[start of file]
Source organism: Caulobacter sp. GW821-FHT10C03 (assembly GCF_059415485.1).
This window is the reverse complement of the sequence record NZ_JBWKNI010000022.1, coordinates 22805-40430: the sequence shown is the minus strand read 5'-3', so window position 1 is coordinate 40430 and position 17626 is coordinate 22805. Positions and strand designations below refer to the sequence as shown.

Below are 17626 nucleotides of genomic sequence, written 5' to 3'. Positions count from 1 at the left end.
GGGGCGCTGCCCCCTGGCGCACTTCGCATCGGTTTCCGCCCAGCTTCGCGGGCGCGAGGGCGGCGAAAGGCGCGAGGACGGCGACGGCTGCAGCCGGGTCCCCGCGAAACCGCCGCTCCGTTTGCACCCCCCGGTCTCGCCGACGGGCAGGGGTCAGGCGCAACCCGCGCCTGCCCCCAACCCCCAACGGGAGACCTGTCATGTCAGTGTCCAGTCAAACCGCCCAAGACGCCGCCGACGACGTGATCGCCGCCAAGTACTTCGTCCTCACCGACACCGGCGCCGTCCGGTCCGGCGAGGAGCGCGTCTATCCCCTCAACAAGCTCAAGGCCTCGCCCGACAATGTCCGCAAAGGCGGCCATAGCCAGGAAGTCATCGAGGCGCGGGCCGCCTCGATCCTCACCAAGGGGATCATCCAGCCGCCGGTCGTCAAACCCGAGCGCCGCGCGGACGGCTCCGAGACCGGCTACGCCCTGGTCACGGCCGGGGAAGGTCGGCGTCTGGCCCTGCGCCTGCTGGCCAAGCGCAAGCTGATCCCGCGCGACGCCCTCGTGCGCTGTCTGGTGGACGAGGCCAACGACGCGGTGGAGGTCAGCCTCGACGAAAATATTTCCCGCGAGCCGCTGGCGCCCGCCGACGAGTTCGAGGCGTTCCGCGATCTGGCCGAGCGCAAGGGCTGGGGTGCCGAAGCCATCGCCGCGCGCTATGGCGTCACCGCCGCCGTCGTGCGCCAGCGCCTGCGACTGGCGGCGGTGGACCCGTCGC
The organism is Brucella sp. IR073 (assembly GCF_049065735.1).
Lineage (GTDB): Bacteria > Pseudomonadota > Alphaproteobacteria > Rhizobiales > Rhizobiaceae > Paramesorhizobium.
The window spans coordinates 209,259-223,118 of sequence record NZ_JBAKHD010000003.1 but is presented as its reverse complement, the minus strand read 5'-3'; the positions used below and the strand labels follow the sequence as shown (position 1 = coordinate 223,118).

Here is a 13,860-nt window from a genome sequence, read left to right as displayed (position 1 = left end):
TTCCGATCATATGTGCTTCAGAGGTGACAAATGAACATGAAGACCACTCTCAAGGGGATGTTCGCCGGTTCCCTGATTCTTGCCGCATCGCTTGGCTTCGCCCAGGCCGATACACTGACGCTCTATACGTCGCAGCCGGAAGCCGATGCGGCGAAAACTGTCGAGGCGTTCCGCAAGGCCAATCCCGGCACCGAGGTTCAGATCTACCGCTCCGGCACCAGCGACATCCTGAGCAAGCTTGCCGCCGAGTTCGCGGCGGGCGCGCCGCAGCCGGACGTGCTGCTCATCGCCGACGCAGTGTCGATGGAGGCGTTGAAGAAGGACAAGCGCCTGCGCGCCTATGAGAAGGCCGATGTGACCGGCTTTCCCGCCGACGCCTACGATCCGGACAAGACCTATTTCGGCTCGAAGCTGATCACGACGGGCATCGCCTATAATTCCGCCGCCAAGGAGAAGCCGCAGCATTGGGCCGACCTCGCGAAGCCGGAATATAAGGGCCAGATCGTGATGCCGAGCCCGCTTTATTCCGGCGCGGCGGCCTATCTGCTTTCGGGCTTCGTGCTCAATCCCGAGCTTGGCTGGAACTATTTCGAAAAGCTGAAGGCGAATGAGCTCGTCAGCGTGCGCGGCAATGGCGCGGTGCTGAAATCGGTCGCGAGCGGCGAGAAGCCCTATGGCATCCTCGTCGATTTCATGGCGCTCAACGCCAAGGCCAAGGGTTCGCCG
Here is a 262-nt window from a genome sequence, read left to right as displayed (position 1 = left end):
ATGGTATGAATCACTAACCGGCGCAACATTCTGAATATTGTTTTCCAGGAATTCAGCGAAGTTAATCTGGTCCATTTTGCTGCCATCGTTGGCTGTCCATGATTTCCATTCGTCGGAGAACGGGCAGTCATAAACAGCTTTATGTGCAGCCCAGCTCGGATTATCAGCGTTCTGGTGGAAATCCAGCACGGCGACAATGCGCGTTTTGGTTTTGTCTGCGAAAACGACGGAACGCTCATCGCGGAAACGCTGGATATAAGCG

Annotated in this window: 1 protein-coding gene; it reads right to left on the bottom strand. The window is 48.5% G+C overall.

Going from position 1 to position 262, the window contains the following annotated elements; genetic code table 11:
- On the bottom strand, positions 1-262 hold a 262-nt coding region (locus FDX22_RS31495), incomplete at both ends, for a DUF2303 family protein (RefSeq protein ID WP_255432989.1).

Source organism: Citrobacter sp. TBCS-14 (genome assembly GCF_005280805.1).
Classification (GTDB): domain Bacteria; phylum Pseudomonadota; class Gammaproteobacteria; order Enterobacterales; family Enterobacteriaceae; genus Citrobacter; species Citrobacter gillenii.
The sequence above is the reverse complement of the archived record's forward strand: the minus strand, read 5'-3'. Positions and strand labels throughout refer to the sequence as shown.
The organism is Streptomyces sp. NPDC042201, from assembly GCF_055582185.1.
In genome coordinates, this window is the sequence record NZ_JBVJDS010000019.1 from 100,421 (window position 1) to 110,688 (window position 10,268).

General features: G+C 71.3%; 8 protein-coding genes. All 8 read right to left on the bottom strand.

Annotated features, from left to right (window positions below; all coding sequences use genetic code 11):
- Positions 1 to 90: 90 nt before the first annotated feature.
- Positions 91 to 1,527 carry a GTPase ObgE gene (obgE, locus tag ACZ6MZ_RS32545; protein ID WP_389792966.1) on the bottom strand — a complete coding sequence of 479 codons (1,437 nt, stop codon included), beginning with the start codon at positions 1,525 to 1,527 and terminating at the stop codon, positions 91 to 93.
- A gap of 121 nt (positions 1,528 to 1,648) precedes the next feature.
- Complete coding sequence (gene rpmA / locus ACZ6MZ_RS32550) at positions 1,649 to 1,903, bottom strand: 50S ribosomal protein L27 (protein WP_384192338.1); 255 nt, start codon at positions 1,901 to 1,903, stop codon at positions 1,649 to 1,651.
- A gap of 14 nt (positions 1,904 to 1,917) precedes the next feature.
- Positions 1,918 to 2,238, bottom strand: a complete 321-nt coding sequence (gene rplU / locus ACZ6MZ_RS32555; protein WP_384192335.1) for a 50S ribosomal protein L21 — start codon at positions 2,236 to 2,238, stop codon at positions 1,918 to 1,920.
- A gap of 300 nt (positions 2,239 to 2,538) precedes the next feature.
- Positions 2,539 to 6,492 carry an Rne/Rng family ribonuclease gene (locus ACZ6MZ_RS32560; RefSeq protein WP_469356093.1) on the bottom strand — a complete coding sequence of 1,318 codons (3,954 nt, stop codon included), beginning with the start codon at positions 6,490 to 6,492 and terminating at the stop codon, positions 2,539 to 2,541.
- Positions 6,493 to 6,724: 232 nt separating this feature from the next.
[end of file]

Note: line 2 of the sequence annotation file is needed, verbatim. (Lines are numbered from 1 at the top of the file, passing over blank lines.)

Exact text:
This window is the reverse complement of the sequence record NZ_JBWKNI010000022.1, coordinates 22805-40430: the sequence shown is the minus strand read 5'-3', so window position 1 is coordinate 40430 and position 17626 is coordinate 22805. Positions and strand designations below refer to the sequence as shown.